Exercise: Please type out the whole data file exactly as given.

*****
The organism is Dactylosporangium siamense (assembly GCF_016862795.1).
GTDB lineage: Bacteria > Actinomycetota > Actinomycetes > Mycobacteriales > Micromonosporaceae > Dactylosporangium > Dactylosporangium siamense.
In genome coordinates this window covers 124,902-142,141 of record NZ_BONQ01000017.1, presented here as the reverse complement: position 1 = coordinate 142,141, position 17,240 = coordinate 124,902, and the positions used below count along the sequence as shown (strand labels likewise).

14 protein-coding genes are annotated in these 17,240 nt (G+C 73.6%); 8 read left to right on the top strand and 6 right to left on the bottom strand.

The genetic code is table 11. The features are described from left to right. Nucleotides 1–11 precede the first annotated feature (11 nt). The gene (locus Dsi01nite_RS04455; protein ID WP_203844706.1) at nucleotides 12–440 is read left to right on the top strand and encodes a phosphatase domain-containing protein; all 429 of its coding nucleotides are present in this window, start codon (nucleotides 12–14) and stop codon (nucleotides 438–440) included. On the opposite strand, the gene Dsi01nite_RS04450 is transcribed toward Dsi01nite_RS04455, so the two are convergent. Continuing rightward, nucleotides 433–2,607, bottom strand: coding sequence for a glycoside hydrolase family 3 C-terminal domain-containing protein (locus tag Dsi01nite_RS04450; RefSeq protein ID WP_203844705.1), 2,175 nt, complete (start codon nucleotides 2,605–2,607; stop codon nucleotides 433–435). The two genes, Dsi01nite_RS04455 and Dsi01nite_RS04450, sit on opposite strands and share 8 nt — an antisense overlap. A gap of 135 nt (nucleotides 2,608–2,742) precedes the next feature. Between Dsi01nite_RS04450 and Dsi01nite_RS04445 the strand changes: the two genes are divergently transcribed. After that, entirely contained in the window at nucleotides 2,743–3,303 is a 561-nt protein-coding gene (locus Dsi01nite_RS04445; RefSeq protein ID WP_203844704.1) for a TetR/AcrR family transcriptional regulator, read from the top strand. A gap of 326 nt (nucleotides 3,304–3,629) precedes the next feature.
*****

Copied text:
The organism is Dactylosporangium siamense (assembly GCF_016862795.1).
GTDB lineage: Bacteria > Actinomycetota > Actinomycetes > Mycobacteriales > Micromonosporaceae > Dactylosporangium > Dactylosporangium siamense.
In genome coordinates this window covers 124,902-142,141 of record NZ_BONQ01000017.1, presented here as the reverse complement: position 1 = coordinate 142,141, position 17,240 = coordinate 124,902, and the positions used below count along the sequence as shown (strand labels likewise).

14 protein-coding genes are annotated in these 17,240 nt (G+C 73.6%); 8 read left to right on the top strand and 6 right to left on the bottom strand.

The genetic code is table 11. The features are described from left to right. Nucleotides 1–11 precede the first annotated feature (11 nt). The gene (locus Dsi01nite_RS04455; protein ID WP_203844706.1) at nucleotides 12–440 is read left to right on the top strand and encodes a phosphatase domain-containing protein; all 429 of its coding nucleotides are present in this window, start codon (nucleotides 12–14) and stop codon (nucleotides 438–440) included. On the opposite strand, the gene Dsi01nite_RS04450 is transcribed toward Dsi01nite_RS04455, so the two are convergent. Continuing rightward, nucleotides 433–2,607, bottom strand: coding sequence for a glycoside hydrolase family 3 C-terminal domain-containing protein (locus tag Dsi01nite_RS04450; RefSeq protein ID WP_203844705.1), 2,175 nt, complete (start codon nucleotides 2,605–2,607; stop codon nucleotides 433–435). The two genes, Dsi01nite_RS04455 and Dsi01nite_RS04450, sit on opposite strands and share 8 nt — an antisense overlap. A gap of 135 nt (nucleotides 2,608–2,742) precedes the next feature. Between Dsi01nite_RS04450 and Dsi01nite_RS04445 the strand changes: the two genes are divergently transcribed. After that, entirely contained in the window at nucleotides 2,743–3,303 is a 561-nt protein-coding gene (locus Dsi01nite_RS04445; RefSeq protein ID WP_203844704.1) for a TetR/AcrR family transcriptional regulator, read from the top strand. A gap of 326 nt (nucleotides 3,304–3,629) precedes the next feature.